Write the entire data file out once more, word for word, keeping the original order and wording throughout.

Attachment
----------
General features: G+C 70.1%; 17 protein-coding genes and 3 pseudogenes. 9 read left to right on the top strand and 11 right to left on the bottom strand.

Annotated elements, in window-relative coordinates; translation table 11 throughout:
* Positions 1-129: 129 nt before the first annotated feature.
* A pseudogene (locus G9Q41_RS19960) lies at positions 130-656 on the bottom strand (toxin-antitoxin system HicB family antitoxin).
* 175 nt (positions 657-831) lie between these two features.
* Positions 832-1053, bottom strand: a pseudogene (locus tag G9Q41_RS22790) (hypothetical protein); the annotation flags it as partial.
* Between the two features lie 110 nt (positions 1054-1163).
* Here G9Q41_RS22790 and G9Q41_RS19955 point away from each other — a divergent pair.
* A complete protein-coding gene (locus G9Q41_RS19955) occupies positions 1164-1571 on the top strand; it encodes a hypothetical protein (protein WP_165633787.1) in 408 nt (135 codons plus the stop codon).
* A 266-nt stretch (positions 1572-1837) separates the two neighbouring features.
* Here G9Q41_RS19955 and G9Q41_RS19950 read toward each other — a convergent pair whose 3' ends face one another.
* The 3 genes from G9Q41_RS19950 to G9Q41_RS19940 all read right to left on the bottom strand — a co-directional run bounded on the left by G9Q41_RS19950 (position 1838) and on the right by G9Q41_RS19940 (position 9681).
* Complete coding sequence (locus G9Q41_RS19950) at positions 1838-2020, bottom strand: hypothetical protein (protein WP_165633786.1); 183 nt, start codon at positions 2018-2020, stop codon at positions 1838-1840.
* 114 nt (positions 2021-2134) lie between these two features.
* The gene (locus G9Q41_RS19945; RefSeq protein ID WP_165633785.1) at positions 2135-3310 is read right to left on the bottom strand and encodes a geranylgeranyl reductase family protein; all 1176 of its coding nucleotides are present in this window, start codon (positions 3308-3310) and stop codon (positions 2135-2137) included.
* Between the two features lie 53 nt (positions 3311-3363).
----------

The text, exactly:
General features: G+C 70.1%; 17 protein-coding genes and 3 pseudogenes. 9 read left to right on the top strand and 11 right to left on the bottom strand.

Annotated elements, in window-relative coordinates; translation table 11 throughout:
* Positions 1-129: 129 nt before the first annotated feature.
* A pseudogene (locus G9Q41_RS19960) lies at positions 130-656 on the bottom strand (toxin-antitoxin system HicB family antitoxin).
* 175 nt (positions 657-831) lie between these two features.
* Positions 832-1053, bottom strand: a pseudogene (locus tag G9Q41_RS22790) (hypothetical protein); the annotation flags it as partial.
* Between the two features lie 110 nt (positions 1054-1163).
* Here G9Q41_RS22790 and G9Q41_RS19955 point away from each other — a divergent pair.
* A complete protein-coding gene (locus G9Q41_RS19955) occupies positions 1164-1571 on the top strand; it encodes a hypothetical protein (protein WP_165633787.1) in 408 nt (135 codons plus the stop codon).
* A 266-nt stretch (positions 1572-1837) separates the two neighbouring features.
* Here G9Q41_RS19955 and G9Q41_RS19950 read toward each other — a convergent pair whose 3' ends face one another.
* The 3 genes from G9Q41_RS19950 to G9Q41_RS19940 all read right to left on the bottom strand — a co-directional run bounded on the left by G9Q41_RS19950 (position 1838) and on the right by G9Q41_RS19940 (position 9681).
* Complete coding sequence (locus G9Q41_RS19950) at positions 1838-2020, bottom strand: hypothetical protein (protein WP_165633786.1); 183 nt, start codon at positions 2018-2020, stop codon at positions 1838-1840.
* 114 nt (positions 2021-2134) lie between these two features.
* The gene (locus G9Q41_RS19945; RefSeq protein ID WP_165633785.1) at positions 2135-3310 is read right to left on the bottom strand and encodes a geranylgeranyl reductase family protein; all 1176 of its coding nucleotides are present in this window, start codon (positions 3308-3310) and stop codon (positions 2135-2137) included.
* Between the two features lie 53 nt (positions 3311-3363).